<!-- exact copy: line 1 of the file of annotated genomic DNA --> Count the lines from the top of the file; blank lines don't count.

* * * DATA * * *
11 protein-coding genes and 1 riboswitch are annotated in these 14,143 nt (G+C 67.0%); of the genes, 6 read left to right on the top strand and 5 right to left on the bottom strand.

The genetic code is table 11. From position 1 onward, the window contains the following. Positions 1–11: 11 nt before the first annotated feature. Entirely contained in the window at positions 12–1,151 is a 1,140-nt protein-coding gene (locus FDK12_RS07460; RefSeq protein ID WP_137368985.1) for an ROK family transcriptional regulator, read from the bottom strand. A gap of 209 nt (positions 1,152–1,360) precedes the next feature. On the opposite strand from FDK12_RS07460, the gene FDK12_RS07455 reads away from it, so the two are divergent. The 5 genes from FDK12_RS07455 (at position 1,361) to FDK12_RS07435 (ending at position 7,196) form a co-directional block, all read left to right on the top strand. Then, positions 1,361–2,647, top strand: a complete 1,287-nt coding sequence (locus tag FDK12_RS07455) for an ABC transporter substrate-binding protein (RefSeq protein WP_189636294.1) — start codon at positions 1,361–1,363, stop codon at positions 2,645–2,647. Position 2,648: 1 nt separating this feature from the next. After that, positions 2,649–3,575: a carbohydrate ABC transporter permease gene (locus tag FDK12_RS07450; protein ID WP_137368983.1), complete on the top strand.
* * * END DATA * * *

11 protein-coding genes and 1 riboswitch are annotated in these 14,143 nt (G+C 67.0%); of the genes, 6 read left to right on the top strand and 5 right to left on the bottom strand.